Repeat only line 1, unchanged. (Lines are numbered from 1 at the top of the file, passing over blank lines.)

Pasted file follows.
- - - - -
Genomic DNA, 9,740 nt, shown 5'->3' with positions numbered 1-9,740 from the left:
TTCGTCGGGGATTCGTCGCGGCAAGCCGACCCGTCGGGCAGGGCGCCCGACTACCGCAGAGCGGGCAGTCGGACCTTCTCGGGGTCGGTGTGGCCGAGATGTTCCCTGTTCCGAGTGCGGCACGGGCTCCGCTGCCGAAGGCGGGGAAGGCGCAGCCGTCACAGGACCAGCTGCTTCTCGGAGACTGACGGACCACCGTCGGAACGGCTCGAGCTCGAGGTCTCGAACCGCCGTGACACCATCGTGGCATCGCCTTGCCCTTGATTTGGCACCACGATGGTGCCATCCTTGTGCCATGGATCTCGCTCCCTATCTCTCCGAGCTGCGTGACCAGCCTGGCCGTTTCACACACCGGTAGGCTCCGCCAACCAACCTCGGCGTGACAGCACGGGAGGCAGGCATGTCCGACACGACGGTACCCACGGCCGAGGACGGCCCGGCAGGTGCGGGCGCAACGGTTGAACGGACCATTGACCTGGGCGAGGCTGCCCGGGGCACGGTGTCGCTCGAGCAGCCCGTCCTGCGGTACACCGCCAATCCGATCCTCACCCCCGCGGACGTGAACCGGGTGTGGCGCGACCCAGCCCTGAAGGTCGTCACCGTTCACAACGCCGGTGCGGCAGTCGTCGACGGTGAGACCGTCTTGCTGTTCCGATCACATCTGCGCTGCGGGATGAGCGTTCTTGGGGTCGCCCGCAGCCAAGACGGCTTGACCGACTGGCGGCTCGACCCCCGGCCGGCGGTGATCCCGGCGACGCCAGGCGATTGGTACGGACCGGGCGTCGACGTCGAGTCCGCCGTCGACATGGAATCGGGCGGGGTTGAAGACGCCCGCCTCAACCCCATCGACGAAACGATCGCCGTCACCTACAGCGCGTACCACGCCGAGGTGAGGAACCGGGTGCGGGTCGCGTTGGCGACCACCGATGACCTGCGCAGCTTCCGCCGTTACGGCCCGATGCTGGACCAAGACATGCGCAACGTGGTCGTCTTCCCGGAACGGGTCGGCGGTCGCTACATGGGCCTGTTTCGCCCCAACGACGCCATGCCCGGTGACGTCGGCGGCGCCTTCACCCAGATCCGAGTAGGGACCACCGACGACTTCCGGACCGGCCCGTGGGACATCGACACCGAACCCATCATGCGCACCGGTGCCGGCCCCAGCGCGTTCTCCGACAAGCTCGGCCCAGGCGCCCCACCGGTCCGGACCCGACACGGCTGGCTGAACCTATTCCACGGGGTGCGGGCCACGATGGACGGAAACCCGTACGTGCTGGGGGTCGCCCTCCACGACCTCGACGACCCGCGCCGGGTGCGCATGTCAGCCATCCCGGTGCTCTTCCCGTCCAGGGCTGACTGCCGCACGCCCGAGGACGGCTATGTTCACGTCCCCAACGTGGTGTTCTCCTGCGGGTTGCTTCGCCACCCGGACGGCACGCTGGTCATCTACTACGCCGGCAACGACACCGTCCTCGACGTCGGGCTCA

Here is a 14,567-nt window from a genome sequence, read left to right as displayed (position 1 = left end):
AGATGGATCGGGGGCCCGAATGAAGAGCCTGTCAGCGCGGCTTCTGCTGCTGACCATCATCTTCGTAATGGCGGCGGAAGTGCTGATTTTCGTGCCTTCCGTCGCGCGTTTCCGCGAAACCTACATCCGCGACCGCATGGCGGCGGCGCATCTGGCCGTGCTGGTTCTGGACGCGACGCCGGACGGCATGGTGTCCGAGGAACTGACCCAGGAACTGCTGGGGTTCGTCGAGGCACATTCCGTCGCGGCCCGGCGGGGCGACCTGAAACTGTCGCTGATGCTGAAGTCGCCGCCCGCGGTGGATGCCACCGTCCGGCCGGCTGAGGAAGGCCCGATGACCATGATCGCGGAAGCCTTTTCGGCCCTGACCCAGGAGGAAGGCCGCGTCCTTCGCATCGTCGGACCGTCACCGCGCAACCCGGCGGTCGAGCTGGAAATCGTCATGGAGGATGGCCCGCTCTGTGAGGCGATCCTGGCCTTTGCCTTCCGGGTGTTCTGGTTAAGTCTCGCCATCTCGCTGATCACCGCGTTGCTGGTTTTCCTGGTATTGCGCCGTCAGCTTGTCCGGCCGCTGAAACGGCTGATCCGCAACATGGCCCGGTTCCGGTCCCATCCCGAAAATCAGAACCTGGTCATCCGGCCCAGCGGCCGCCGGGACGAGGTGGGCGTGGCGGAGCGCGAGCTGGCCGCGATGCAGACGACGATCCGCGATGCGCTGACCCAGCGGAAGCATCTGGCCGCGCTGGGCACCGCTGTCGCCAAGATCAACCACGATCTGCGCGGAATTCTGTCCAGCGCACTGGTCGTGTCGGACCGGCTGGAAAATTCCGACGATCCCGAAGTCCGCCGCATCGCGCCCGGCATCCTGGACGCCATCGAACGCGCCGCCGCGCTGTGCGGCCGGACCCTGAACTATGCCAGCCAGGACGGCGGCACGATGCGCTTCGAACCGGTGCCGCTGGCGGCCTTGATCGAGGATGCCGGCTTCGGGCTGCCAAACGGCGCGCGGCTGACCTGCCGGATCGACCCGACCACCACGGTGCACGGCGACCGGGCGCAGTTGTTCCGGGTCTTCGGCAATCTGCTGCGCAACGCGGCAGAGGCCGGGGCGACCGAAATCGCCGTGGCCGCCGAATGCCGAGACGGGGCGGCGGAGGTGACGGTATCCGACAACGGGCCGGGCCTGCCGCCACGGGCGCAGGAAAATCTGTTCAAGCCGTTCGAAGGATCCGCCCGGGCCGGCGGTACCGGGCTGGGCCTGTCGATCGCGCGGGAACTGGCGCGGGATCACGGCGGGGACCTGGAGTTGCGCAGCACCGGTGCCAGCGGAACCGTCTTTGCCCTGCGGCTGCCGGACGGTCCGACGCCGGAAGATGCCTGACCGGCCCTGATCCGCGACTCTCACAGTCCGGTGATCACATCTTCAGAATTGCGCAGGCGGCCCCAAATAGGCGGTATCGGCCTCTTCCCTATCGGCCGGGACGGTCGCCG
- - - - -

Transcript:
Genomic DNA, 9,740 nt, shown 5'->3' with positions numbered 1-9,740 from the left: